As is typical at this time of the year, we are in the middle of one of the rainy seasons experienced in this country. It was in the year 2005 that the December-January rainy season really made its presence felt. No one who was alive then can ever forget that event, now dubbed the ‘Great Flood’. It is a story many will tell to their grandchildren, that is unless the extreme incompetence we are forced to live with in this country causes a flood that eclipses that one. Look around you; it is truly not impossible, as scary as that thought is.
On December 23, 2016, the heavens opened and rain poured by the colloquial bucketful. At the same time, according to those in authority, there was a high tide. Despite all that has gone on before and in spite of the advanced technology available to us there was no warning from the Hydrometerological Office that we should expect inundation both from the sky and the sea. Everyone, therefore, was taken by surprise. All who had done their Christmas cleaning, laid down their carpets, rugs and linoleum—it was two days before Christmas after all—had to redo it all the next day or on the big day itself, depending on where in the city or along the coast they live and how quickly the water drained off.
Surprise number two was that in Georgetown as well as many areas along the coast, the water did not recede as much or as quickly as expected, in spite of the much-touted, millions-spent-on clean up. The reason for this was that there were pumps and sluices that were not in working order. Incompetence to the nth degree.
Coastal Guyana, as we have all learned since primary school, is below sea level. This means that when there is excessive rainfall, flooding can be expected. But we were never meant to wallow in it. No. All along the coast, inherited from our European colonisers, is a system of interconnected canals and sluices that, if used in the manner expected, would drain the water off the land more effectively than is the case at present.
It would be obvious, one would think, that those in authority would ensure that these structures are maintained, modernized and rebuilt when necessary. But it is not obvious; far from it. Instead, what we have seen over the years is the folly of successive governments that have allowed canals and drains to be filled in, squatting on the banks of drainage canals, sluices to fall into disrepair and become abandoned, and pumps to lie inactive for want of spare parts and repairs.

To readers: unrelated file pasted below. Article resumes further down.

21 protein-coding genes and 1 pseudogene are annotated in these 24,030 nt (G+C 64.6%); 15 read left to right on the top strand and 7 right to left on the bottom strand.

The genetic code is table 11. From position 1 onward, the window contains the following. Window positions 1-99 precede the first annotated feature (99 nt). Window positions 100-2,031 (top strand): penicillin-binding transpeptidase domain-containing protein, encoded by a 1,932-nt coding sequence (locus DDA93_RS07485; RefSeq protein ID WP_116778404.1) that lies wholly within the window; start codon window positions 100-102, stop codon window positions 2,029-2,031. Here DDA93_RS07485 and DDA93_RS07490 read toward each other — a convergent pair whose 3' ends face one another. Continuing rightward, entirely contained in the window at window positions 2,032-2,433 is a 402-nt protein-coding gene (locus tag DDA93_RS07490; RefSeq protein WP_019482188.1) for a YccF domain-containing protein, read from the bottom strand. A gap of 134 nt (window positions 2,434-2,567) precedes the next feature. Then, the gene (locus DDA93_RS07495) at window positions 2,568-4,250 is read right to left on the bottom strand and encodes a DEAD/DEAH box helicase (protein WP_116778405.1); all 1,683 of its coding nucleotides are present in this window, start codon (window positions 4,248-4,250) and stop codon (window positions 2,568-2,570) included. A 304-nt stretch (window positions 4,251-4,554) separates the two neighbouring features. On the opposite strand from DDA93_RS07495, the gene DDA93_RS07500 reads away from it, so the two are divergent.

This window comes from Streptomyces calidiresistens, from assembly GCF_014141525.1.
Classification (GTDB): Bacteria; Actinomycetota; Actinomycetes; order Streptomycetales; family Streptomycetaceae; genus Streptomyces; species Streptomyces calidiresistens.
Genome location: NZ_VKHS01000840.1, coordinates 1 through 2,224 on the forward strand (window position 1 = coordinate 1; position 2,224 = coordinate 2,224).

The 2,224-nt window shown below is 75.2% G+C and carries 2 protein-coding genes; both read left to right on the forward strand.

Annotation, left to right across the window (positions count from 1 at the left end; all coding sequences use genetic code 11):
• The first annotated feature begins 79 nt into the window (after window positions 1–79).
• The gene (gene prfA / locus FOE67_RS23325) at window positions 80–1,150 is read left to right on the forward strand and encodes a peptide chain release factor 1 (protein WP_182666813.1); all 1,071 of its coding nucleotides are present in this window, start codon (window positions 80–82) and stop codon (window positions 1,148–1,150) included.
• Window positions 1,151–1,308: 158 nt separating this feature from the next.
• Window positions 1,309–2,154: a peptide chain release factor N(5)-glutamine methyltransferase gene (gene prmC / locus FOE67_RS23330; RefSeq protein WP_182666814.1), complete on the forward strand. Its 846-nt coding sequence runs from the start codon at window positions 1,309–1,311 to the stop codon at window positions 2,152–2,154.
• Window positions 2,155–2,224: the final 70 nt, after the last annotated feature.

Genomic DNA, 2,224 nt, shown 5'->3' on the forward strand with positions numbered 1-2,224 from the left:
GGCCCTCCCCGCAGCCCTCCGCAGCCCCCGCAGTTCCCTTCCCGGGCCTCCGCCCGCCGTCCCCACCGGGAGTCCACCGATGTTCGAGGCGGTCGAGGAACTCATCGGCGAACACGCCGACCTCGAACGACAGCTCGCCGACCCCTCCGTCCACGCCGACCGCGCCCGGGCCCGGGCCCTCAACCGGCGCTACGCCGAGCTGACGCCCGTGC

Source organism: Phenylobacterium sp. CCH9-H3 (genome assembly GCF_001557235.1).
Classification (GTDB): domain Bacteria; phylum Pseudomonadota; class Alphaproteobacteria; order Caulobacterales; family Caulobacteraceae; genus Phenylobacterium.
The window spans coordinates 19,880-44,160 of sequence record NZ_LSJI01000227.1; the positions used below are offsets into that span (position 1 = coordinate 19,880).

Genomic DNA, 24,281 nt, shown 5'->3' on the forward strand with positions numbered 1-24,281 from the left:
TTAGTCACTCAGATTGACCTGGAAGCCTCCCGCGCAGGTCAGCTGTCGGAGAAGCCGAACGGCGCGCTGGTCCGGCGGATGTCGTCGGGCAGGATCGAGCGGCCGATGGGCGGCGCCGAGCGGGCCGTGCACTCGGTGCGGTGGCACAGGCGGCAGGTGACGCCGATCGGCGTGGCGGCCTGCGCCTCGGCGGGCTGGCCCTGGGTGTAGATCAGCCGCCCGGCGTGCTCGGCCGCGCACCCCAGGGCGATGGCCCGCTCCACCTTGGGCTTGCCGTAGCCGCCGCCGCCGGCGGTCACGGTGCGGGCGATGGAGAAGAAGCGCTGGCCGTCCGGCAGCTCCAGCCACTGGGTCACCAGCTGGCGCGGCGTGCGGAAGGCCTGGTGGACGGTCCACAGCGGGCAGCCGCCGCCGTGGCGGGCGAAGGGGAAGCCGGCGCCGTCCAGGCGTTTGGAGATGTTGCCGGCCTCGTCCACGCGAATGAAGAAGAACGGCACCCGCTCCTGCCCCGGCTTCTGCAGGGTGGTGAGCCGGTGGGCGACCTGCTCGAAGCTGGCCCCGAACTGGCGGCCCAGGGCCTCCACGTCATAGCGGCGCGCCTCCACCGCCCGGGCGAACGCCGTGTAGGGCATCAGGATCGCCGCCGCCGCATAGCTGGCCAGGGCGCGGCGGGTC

The result is that almost everyone suffers. Farmers lose millions of dollars in crops and livestock, people fall ill from the stagnant dirty water and our poorest, who still live in bottom-flat rentals, become poorer still.
The refrain was the same this year. In the city, sluices could not be opened on the morning of December 23, 2016 on account of the high tide. But that was not all. Two pumps were inoperable. According to the City Engineer, the Kingston pump failed on the day itself after a piece of wood became caught in it. However, the one at Riverview had been “down for a little while,” City Engineer Colvern Venture shamelessly told this newspaper. He claimed that it had been clogged by garbage and several parts had been damaged. In the height of the pouring rain that Friday morning too, an excavator mounted on a pontoon was attempting to desilt the Cowan Street, Kingston canal and “emergency” works were ongoing in Albouystown and East and West Ruimveldt.
Along the East Berbice, officials claimed that all pumps and sluices were in working order. However, a villager at Canefield, Canje pointed to a section of a dam, which had been broken down about two weeks earlier to facilitate some other work being done. It was not replaced; water poured in through that breach and compounded with the heavy rainfall, flooded the community.
On the Essequibo Coast, there was a comedy of errors. A sluice at Andrews had been down for two weeks, main drainage canals were not cleared and desilted, a sluice door at Better Success was faulty and had not been fixed, and fuel designated for the pumps was allegedly being stolen. The result was that there was heavy flooding.
And as recently as June last year, there was a similar situation in Region Five, where heavy rainfall caused massive flooding because the pumps which had been vandalized in 2013, had not been repaired.
While we are willing to concede that our low coastal plain will flood given its geographic situation, the fact is that the flooding would not be so dire, if the systems that are supposed to be in place work the way they should. But systems cannot work themselves, they have to be operated by people. The people in charge of the drainage must ensure that clearing and desilting of drains and canals are done in the dry season and that a check is made of these channels at the beginning of the rainy season to confirm that they are ready for the deluge whether it comes or not. Similarly, kokers/sluices and pumps must be maintained at a high standard and must always be in working order. Neglect of these necessary structures/assets should be considered a crime and those charged with their maintenance and operation should be held accountable when they fail at crucial periods.